Greg Ligon, our guest blogger for the latest Online Community Meetup, is an online communications professional with experience in building a brand via online channels, social media communications and website content development. Learn more about Greg on LinkedIn. This month's event included a candidate for public office, sharing his experience on how to use social media to engage voters. As TechSoup is a 501(c)(3) nonprofit, we do not endorse or disparage any political candidate, party, or elected official. 

Two weeks before the 2011 San Francisco municipal elections, mayoral candidate David Chiu and his new media director Candice Dayoan presented to October’s Online Community Meetup in San Francisco on how a candidate can use new media to raise awareness and get the message out, as well as test the message and make adjustments based on constituent feedback.

Raising Awareness and Communicating Out

“Politics is changing,” Dayoan begins. “With 16 candidates running for mayor, you have to stand out.” And that is precisely what Team Chiu has tried to do. They created a campaign video spoofing the new film “Moneyball,” which the Huffington Post San Francisco called “the most entertaining campaign commercial yet..  Chiu crushed this one out of the park."

Chiu was the first to launch a Twitter feed and currently has the most followers amongst the mayoral candidates. He also has an excellent Facebook page and a dynamic website that provides information on the candidate, policy positions, and opportunities to get involved.

The campaign is also on Google+ and uses SoundCloud, a social media company that allows one to record audio messages and share them online. Dayoan explains that SoundCloud is an excellent tool for communicating their message because, as President of the Board of Supervisors, David frequently has to make tie-breaking votes on controversial issues. SoundCloud allows him to explain his positions in short sound bites that can be embedded on his website and shared via social media.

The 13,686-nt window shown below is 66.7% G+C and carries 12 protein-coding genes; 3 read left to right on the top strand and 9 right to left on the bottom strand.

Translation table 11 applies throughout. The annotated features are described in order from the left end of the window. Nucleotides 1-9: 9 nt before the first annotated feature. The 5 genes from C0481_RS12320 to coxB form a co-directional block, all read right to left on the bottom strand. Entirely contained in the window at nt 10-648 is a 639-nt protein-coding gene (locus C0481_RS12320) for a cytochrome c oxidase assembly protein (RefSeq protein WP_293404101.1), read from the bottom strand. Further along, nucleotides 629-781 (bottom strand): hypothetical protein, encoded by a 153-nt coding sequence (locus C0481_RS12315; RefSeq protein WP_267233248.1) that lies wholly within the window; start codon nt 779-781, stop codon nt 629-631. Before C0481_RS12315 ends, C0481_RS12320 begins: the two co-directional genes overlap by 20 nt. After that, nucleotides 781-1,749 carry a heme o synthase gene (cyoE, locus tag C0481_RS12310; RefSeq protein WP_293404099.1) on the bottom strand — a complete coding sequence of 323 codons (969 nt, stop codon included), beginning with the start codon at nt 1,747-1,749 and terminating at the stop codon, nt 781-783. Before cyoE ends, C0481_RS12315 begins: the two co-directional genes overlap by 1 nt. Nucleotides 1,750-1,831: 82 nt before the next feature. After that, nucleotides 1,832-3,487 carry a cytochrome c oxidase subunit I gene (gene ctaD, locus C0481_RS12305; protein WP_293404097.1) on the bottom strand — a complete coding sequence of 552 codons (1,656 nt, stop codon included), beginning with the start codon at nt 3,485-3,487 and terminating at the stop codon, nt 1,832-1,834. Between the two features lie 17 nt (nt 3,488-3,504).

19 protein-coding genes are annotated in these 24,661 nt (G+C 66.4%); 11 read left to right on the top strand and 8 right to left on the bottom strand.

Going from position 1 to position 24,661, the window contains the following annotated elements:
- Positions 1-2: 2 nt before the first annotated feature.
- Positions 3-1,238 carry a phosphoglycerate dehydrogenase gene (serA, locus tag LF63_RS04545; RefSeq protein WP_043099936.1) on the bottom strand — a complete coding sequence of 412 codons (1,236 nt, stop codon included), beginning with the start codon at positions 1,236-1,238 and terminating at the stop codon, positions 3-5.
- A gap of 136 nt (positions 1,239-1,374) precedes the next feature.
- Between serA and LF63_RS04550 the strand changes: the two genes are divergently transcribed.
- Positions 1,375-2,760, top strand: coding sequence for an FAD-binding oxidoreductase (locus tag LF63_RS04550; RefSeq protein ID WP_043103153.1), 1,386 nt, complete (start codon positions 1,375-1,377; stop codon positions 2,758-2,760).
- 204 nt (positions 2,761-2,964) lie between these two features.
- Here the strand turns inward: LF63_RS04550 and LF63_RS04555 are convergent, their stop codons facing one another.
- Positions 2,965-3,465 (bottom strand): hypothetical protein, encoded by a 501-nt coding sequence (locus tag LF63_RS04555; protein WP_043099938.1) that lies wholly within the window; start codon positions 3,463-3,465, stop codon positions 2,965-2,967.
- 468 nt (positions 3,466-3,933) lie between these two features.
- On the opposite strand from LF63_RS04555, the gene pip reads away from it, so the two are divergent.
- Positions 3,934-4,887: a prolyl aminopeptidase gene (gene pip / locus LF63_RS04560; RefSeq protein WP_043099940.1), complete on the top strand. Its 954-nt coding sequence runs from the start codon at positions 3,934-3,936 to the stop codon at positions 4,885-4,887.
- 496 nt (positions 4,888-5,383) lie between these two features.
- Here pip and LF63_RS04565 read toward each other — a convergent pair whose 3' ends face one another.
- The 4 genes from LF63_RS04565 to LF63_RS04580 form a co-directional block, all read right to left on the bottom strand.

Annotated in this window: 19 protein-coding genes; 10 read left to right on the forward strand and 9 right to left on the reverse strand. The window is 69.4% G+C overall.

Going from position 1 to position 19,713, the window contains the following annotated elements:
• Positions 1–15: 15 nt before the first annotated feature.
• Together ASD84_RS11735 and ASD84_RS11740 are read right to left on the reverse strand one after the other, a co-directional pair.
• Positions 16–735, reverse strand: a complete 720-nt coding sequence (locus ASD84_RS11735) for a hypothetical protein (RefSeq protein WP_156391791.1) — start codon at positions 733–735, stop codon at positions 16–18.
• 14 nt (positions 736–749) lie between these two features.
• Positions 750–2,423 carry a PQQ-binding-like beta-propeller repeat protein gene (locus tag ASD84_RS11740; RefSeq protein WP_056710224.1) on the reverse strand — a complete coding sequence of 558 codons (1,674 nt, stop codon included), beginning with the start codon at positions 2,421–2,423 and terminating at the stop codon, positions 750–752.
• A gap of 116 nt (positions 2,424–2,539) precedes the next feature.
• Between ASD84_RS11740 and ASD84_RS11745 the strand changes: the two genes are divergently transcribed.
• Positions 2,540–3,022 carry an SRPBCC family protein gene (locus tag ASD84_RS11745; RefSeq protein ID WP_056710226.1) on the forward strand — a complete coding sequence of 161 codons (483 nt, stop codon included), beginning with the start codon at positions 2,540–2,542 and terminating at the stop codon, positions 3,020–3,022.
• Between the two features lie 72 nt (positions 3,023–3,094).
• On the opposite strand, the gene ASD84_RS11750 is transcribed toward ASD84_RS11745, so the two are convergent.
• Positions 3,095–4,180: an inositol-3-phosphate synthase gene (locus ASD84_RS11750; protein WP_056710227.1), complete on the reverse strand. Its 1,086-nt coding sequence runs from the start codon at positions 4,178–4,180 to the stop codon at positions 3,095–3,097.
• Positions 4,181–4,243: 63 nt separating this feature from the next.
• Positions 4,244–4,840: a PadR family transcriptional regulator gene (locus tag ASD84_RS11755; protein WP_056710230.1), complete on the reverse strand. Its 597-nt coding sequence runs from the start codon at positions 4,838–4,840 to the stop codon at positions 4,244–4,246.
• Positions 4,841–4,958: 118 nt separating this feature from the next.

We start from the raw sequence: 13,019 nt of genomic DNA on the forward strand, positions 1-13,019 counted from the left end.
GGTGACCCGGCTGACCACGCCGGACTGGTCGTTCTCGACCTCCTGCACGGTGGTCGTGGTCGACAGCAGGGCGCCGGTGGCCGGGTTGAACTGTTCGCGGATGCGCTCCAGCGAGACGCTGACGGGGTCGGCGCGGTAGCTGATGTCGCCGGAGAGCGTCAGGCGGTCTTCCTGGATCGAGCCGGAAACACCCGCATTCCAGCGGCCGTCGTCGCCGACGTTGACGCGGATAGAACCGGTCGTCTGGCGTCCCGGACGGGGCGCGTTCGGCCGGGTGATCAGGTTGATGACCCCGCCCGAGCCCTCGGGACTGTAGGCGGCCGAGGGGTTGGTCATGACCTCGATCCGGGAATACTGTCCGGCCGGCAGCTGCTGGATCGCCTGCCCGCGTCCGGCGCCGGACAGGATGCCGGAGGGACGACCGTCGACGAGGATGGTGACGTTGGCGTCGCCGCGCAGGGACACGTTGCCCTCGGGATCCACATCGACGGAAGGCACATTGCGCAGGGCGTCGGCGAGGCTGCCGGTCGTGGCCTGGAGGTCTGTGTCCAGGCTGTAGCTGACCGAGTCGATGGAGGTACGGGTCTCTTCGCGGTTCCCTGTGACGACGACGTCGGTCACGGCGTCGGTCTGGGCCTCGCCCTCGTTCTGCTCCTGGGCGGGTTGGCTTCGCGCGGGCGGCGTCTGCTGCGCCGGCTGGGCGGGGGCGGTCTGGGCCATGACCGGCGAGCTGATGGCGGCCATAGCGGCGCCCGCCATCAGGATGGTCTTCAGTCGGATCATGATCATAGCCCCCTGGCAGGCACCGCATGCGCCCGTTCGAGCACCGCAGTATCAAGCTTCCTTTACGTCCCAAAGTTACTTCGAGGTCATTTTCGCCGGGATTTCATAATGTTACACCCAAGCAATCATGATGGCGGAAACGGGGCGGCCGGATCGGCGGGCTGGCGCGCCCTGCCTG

Listening and Gathering Feedback

While communicating the message out is definitely important for Dayoan and her team, it is far from the only way David Chiu is using new media in his campaign. The campaign also places a high value on “listening” – paying attention to the individuals within one’s community – and as applicable to the campaign environment as to any other type of community.

In the corporate world, “listening” generally refers to participating in a community to study one’s audience and learn what types of people are involved (or potentially could be involved) in a community.

In the David Chiu world, it refers to a continuous feedback loop that includes both online and offline channels. The campaign began by hosting more than 30 community meetings over the course of a month. They then used this input to craft “A Blueprint for 21st Century San Francisco.” Next, the new media team put this plan on Chiu’s website, and gathered feedback via forums, Twitter, and live-chats. Any type of organization could do something similar for their cause or to reach and understand their community better.

The new media team communicates this feedback to the communications team, policy team, and the candidate himself. Through this continuous feedback loop, David and his team are constantly refining their platform and message to address the questions and concerns of San Francisco voters.

How do you use social media to engage and advocate for your cause? If you work at an advocacy-based organization, what type of feedback do you collect from your users to help engage them in mobilizing for your work? Share in the comments below.

Photo: Susan Chavez

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